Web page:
We love a good sappy romance. We love to watch love in action. We want to watch women relax and be taken care of by their partners but not at the expense of harmful female stereotypes. International media has slowly but surely started to fill our screens with more diverse representations of women and it is time for Korean dramas to fully join the wagon.
To give you great context for the message we’re trying to pass across in this post, kindly participate in this small test by responding in the comments section.
Type “Sis” if you watched ‘Boys Over Flowers’.
Type “SIS” if you’ve ever gone back to re-watch that show and couldn’t stand it?
Type “SISSS” if the way the female lead’s role was written got on your nerves?
If you typed at least once, you already know where we’re going with this. If you haven’t seen BOF, we will explain.
‘Boys Over Flowers’ is the story of a poor but bright girl (Geum Jan Di) who gets transferred to a high school for rich and affluent kids. She gets involved with 4 rich boys (the F4 group) and falls in love with their leader, Goo Joon Pyo, the son of the biggest conglomerate in the country. He falls in love with her. They begin a rocky relationship and deal with many trials and tribulations to stay together.
It’s the typical ‘prince marrying the poor girl’ story. We were all obsessed with the male leads, especially Goo Joon Pyo who is played by Lee Min Ho.
Why is this important you might ask? It is important because it is one the best examples of the ‘cute, silly, clumsy, incompetent, helpless’ girl trope that K-drama script writers refused to let go of, for so long. In BOF, Geum Jan Di navigates through several pitiful situations that could either have been avoided or non-existent all together. She is placed in a significantly “less-than” state compared to her male lead whose only flaw, a very toxic one we must add, is his temper.
Geum Jan Di represents a host of many female characters in many Korean dramas like “Playful Kiss” (don’t get us started with this one), “The Heirs” “Full House” and even “Goblin”. They are written as helpless, clumsy and sometimes childish. If they are not clumsy and childish, they would be poor and struggling with either mental or financial difficulties. They basically hardly have their lives together. They are written to be rescued by their male lead all the time.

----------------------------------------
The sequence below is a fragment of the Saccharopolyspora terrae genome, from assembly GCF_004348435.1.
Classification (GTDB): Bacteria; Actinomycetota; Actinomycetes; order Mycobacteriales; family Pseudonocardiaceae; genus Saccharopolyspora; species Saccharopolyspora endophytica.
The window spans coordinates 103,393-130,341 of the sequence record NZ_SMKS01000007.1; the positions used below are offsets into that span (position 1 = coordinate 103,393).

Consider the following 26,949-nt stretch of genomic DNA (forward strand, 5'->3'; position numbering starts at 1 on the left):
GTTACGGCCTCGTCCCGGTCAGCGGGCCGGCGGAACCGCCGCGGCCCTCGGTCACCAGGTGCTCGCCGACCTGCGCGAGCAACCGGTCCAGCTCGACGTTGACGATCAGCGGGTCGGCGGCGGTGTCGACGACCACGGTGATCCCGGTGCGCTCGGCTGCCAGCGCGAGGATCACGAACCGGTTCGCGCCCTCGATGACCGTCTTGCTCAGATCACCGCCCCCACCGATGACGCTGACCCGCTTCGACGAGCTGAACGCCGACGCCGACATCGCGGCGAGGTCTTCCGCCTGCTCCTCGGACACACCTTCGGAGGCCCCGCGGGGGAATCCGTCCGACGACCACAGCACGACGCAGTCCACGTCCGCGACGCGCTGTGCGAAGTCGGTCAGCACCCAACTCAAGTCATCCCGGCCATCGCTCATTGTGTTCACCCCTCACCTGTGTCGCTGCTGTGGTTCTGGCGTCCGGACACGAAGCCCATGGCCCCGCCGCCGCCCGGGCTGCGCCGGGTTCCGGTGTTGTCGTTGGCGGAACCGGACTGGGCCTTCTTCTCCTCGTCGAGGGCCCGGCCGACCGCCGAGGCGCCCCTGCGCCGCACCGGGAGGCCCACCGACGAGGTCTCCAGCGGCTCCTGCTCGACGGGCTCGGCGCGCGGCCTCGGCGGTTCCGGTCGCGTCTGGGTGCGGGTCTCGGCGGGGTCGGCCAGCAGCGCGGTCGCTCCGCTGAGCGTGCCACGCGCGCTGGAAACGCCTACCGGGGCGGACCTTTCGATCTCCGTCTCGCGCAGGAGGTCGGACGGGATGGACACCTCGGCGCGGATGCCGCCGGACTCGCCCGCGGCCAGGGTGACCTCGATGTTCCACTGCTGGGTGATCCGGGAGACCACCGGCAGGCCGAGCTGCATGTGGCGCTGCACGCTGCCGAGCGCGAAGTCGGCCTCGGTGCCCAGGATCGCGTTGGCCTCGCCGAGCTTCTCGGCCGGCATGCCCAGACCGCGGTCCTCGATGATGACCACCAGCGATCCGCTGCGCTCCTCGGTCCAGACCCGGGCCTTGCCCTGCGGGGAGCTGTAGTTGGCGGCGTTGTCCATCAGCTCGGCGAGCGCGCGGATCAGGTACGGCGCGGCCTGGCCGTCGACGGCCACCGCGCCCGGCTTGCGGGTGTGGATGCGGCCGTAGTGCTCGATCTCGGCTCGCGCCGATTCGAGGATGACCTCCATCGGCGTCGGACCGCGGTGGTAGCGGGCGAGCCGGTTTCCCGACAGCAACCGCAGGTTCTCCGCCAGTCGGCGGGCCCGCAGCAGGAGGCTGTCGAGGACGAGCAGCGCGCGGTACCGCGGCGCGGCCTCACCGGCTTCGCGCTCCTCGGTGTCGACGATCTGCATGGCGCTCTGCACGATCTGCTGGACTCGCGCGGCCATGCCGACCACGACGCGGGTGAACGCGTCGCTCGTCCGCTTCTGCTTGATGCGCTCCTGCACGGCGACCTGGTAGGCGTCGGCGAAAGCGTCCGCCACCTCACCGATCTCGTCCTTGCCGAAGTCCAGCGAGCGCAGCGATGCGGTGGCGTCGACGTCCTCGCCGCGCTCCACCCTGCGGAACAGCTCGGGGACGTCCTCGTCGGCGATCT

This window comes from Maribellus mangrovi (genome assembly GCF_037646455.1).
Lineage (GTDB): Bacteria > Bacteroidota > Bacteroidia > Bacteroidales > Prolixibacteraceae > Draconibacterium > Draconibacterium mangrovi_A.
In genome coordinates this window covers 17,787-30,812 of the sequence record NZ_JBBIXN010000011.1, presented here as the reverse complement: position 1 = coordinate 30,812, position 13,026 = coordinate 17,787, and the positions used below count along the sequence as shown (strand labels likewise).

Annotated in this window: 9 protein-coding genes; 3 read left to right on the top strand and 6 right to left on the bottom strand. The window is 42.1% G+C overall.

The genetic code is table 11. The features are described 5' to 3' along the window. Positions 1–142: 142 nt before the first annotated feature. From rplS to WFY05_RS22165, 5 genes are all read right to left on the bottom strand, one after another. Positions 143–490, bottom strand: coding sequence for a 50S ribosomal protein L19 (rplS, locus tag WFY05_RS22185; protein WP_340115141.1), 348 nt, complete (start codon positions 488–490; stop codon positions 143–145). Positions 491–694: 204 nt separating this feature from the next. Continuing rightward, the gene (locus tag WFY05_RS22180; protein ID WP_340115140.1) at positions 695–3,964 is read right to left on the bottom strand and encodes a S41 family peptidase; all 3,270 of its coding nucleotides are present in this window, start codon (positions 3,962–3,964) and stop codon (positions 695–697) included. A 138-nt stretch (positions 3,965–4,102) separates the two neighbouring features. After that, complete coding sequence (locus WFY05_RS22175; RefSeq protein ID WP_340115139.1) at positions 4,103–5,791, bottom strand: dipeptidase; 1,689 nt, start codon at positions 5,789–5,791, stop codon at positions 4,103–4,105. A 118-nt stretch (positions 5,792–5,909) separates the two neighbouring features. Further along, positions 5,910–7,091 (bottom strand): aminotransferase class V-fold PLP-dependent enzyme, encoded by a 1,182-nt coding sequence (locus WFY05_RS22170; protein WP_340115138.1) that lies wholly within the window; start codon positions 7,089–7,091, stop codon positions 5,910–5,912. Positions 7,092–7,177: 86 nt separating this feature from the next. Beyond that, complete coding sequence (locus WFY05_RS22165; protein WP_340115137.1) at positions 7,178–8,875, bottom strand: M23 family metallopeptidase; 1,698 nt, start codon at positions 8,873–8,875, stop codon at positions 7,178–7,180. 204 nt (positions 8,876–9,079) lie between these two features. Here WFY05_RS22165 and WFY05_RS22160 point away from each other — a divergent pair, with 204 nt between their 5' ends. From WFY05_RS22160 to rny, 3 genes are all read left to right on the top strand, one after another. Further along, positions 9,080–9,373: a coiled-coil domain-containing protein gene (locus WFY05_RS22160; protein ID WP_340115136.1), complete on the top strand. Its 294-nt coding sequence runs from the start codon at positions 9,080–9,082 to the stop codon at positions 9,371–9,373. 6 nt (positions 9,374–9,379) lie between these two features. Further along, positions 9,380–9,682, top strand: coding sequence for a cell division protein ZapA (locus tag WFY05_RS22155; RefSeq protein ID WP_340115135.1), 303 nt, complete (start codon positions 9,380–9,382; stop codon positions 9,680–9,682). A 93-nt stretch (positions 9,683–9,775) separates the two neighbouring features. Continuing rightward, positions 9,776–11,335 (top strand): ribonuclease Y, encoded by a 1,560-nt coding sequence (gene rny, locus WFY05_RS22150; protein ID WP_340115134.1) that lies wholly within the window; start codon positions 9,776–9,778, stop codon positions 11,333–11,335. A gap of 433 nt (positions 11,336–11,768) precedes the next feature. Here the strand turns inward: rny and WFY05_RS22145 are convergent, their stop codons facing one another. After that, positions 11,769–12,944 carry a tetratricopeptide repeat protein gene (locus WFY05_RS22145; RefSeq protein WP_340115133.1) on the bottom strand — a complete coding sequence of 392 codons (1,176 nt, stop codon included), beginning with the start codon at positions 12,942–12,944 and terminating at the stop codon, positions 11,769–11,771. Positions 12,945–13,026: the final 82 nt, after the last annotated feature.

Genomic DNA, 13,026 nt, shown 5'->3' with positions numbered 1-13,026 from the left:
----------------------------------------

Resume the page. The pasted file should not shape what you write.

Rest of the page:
This “helpless woman” character is usually written for the purpose of making the male lead look more assertive and “manly”. He spends most of his time swooping in and rescuing her from unrealistic situations. This character is sometimes also “soft and submissive” which perpetuates the idea that Asian women are docile and submissive.
It is a harmful trope that has been given more time on our screens than it deserves. It encourages the idea that men are heroes who are going to save you from your problems, which we all know is not true. It fuels the “docile woman” fantasy that many men have. And mostly, it does not depict the real diversity of women.
To the credit of the Korean drama industry, we are beginning to see more assertive and self aware female characters. Dramas like “Hotel Del Luna”, “It’s okay to not be okay”, “Crash Landing on You” and “Tale of Nine Tailed” feature assertive, brave, sometimes wealthy female leads who do not fit the “helpless woman” trope in varying degrees. We hope to see more very normal characters as well because the average woman is sometimes clumsy, sometimes assertive, sometimes helpless and sometimes a self reliant badass.